Non-Judicial Remedies in the Salt Lake City Juvenile Justice System
As mentioned earlier, the stated goal of the Utah juvenile justice system is rehabilitation, rather than punishment, of minors accused of crimes. In line with this goal, the first step in the process when a minor has been arrested is typically what is known as a preliminary inquiry. The preliminary inquiry is essentially a long interview and assessment of the child conducted by a juvenile court official. After this inquiry, the official who conducted the interview can recommend non-judicial remedies if they see fit. These remedies might include writing a letter of apology, drug or alcohol treatment, community service, paying restitution to victims, seeing a therapist, or probation.
An experienced Salt Lake City criminal defense attorney can help prep your grandchild for their interview. At Overson Law PLLC, our attorneys know what kind of questions your grandchild will be asked and what types of responses the official will be looking for in order to consider your grandchild a candidate for non-judicial remedies. We can prepare your grandchild and give them the greatest possibility for success.
Salt Lake City Juvenile Court
If the inquiry official does not believe that a non-judicial remedy is appropriate for your grandchild, the case will proceed in the juvenile court system. Unlike adult court, juvenile court is entirely confidential, and the hearings and trials are not open to the public. Also unlike adult court, there is no right to a jury trial in a juvenile court case. All cases will be tried before and decided by a single juvenile court judge.
It is very important that your child is represented by a qualified juvenile defense attorney who knows how to navigate the court system. Our attorneys at Overson & Bugden will first attempt to work out a plea deal with the prosecutor. The charges may be downgraded, or your grandchild may be permitted to enter into a pre-trial diversion program. If no deal to your satisfaction can be reached, we are prepared to mount an aggressive defense for your grandchild at trial.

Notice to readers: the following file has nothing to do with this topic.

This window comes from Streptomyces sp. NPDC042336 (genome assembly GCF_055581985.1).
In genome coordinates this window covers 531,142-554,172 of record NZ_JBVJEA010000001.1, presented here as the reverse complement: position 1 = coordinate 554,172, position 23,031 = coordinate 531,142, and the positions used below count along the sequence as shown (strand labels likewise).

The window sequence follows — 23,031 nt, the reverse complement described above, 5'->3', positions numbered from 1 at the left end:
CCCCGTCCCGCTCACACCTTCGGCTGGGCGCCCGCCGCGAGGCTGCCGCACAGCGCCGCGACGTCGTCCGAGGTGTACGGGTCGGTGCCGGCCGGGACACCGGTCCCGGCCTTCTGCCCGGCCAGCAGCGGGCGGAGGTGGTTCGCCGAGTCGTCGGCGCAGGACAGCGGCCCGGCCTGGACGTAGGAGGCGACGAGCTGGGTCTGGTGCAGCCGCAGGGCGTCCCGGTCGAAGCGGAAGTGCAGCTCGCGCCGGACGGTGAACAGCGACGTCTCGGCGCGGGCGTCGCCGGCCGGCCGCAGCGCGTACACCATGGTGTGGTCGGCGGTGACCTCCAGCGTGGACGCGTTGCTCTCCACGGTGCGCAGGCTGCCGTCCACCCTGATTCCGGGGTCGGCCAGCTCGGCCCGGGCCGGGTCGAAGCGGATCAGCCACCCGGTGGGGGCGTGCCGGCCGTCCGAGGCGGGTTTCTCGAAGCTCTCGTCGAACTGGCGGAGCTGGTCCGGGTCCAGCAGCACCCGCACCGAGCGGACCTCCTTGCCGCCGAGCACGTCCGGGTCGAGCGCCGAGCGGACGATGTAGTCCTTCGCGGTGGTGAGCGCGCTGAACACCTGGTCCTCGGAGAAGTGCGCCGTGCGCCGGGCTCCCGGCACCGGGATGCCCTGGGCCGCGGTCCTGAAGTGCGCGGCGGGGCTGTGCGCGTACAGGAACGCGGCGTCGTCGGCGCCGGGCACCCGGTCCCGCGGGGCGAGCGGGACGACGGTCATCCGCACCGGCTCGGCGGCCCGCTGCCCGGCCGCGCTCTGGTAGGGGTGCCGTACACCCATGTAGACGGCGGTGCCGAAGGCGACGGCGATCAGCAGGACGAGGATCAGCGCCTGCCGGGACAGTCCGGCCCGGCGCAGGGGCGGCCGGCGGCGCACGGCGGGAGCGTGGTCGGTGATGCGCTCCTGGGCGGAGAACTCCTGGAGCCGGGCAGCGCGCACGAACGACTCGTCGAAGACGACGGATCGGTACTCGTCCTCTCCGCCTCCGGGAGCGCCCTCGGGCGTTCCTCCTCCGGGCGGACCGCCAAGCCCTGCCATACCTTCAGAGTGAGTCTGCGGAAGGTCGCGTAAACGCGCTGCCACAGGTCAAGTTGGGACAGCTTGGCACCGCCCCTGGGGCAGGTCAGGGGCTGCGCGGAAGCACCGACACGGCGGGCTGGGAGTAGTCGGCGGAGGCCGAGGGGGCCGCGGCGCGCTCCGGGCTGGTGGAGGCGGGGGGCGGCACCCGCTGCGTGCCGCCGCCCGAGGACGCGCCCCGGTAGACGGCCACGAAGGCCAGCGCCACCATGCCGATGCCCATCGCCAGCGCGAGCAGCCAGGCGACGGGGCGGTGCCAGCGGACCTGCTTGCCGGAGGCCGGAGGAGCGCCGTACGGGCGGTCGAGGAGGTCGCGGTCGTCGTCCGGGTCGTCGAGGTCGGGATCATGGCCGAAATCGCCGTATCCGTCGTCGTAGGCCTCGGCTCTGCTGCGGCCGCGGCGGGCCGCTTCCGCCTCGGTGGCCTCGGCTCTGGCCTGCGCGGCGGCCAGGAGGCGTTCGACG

Note that a finding of guilty by the judge in juvenile court is referred to as the charge being “adjudicated true” and a finding of not guilty is referred to as the charge being “adjudicated untrue.” If the charges are adjudicated true, your grandchild can face harsh penalties, including time in the juvenile detention facility.
Call Our Experienced Salt Lake City Juvenile Defense Attorneys If Your Grandchild Has Been Arrested
It is important that you not panic when you receive a distressing phone call from a grandchild who has been arrested. The quicker and more decisively you act to ensure your grandchild is represented by competent counsel, the more likely their case will reach a positive conclusion. At Overson Law PLLC, our compassionate, knowledgeable attorneys have years of experience successfully defending juvenile clients against charges of all types. If your grandchild has been arrested, call us today at (801) 758-2287 for a free consultation.